This research suggests that people’s vulnerability to extreme heat is more complex, as an outcome of the following contextual factors and social processes:
- exposure to high temperatures at home, at work or in local communities because of the design and fabric of their housing or urban environment, or type of employment;
- sensitivity to heat stress, influenced by their respiratory, physical or mental health, age or relative acclimatisation to heat;
- capacity to adapt to circumstances in order to anticipate, escape or treat heat stress – e.g. ability to pay for air-conditioning, physical access to local cool outdoor spaces, or type of housing tenure (council tenants, some private tenants and care home residents may not have options to adapt their accommodation);
- self-perception of vulnerability, willingness to act to avoid heat stress, and awareness of heat stress and how to prevent it;
- social networks and their ‘visibility’ or connection with the outside world (e.g. with social services);
- transience, lack of local knowledge or inflexibility, which may reduce people’s chances of receiving support during heatwaves.
Heat vulnerability appears to have a very strong social dimension. Many of the factors overlap and occur within disadvantaged communities. While temperature can be mapped and modelled within urban environments, the extent to which people are vulnerable to heat stress is difficult to assess without detailed local knowledge. Research is underway to better assess vulnerability to climate change impacts (including extreme heat), but methods are complex and are not yet being used by local decision-makers who need to implement the Heatwave Plan.
What does 'adaptation' to climate change mean in practice?
Adaptations like those mentioned above are rarely defined as such or seen as linked to climate change. This is no surprise, as it is difficult to link ground-level initiatives to ‘abstract’ climate change. It is considered good practice to 'mainstream' measures to reduce climate change vulnerability within existing sectoral initiatives, for example to tackle water affordability or reduce health inequalities. The danger, however, is that current policy responses underestimate the potential magnifying effect of climate change on existing problems such as drought and heat stress. The effect of climate change might render current approaches inadequate in the near future.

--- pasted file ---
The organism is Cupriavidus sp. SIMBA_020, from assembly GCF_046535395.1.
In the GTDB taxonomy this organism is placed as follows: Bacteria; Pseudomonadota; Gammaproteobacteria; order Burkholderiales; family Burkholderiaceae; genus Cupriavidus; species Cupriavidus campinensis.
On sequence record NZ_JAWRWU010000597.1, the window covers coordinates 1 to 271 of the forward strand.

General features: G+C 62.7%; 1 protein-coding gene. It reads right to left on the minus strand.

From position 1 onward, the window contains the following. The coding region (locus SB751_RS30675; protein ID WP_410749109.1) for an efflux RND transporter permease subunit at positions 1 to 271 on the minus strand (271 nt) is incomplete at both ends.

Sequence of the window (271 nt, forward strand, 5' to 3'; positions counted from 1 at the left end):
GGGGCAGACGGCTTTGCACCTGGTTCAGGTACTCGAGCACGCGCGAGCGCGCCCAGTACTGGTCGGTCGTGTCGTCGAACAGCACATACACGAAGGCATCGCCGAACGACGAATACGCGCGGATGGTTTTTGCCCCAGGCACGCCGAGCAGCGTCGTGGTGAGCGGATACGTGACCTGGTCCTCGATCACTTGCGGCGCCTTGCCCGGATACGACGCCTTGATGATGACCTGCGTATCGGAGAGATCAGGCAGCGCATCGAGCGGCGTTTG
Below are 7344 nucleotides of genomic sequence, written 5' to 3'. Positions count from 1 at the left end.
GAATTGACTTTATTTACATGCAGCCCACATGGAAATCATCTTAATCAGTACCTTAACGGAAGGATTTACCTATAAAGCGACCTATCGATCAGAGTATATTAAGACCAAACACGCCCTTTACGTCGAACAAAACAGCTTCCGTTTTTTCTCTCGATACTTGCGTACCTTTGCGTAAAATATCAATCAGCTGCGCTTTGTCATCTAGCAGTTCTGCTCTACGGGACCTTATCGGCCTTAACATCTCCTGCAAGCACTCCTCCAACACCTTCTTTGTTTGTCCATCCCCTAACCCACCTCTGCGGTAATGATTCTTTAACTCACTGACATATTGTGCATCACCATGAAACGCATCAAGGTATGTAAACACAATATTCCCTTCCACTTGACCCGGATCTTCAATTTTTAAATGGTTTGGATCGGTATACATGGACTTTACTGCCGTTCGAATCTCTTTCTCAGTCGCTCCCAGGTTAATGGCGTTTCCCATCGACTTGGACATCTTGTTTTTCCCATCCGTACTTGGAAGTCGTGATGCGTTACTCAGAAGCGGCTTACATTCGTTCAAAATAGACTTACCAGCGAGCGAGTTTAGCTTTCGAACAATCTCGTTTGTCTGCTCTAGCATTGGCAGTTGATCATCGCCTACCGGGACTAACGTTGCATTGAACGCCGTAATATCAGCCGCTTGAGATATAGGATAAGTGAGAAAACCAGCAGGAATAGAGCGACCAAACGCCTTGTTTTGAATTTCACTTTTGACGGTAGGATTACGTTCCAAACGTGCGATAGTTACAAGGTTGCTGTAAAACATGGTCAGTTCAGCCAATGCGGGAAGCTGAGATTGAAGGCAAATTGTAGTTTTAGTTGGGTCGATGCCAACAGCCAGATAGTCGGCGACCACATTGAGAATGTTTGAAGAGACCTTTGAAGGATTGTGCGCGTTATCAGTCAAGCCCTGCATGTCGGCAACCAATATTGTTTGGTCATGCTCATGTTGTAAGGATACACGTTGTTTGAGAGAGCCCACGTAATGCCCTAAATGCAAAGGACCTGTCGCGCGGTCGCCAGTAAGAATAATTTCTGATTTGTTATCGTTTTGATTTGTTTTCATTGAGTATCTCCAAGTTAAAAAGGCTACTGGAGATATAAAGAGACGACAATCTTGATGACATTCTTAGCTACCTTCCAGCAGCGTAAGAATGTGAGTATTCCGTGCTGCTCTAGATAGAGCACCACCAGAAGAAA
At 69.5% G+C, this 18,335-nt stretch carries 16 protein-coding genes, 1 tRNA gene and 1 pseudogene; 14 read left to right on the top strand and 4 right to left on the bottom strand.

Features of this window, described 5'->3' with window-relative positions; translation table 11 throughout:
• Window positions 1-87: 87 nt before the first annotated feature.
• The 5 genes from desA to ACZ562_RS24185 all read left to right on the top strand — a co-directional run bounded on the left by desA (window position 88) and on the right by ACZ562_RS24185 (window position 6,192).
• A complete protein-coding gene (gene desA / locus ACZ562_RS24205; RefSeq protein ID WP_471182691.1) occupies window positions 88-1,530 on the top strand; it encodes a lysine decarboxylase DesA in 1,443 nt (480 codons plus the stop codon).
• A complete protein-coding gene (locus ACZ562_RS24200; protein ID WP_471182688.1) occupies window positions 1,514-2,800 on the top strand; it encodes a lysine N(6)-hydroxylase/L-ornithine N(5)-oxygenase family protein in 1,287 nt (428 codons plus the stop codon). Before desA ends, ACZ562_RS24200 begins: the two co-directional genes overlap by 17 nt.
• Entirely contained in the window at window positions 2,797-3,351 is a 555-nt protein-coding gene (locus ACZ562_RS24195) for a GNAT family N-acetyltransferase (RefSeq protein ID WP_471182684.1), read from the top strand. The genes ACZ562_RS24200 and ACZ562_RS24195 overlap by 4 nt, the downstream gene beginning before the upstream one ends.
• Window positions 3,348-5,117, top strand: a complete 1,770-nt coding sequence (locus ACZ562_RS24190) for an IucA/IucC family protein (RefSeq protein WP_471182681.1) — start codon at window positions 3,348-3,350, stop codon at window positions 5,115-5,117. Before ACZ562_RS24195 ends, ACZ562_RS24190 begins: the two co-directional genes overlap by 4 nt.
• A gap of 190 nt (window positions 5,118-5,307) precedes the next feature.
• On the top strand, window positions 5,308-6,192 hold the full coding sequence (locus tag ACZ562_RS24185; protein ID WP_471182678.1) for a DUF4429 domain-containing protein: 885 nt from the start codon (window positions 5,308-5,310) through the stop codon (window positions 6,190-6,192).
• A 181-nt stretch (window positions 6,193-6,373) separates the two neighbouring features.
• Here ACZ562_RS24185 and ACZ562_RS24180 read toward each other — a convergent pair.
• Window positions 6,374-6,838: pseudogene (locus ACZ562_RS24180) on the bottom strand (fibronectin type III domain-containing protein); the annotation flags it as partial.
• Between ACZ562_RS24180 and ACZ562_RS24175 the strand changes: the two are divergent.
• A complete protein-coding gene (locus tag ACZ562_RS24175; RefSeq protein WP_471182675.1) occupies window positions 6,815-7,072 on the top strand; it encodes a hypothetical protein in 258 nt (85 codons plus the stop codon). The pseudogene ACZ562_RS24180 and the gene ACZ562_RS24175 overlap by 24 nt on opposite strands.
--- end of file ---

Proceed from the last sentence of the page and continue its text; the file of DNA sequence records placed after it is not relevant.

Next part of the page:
How is social vulnerability to climate change understood?
Vulnerability to water charging (to help combat drought) can be characterised as ‘uni-dimensional’, in that it mainly focuses on one aspect, namely affordability. Water providers tend to have a strong understanding of this kind of vulnerability and are trialling approaches to reduce it (within a closely regulated sector, where responsibilities are clearly articulated and understood).
This research found that there is less agreement over vulnerability to high temperatures. But it is important to recognise the very real social aspects of vulnerability and use them to inform heatwave planning and society’s wider, strategic response to the problems posed by climate change and high temperatures. There may also be links between vulnerability to drought and vulnerability to high temperatures. Understanding of vulnerability to both hazards draws attention to the ways in which people on low incomes, in particular locations, with particular medical conditions or mobility restrictions may be hardest hit and least protected. Not only might some of the same people be expected to suffer most in heatwaves and struggle to afford sufficient water, at times both of these situations may impact upon the same groups concurrently.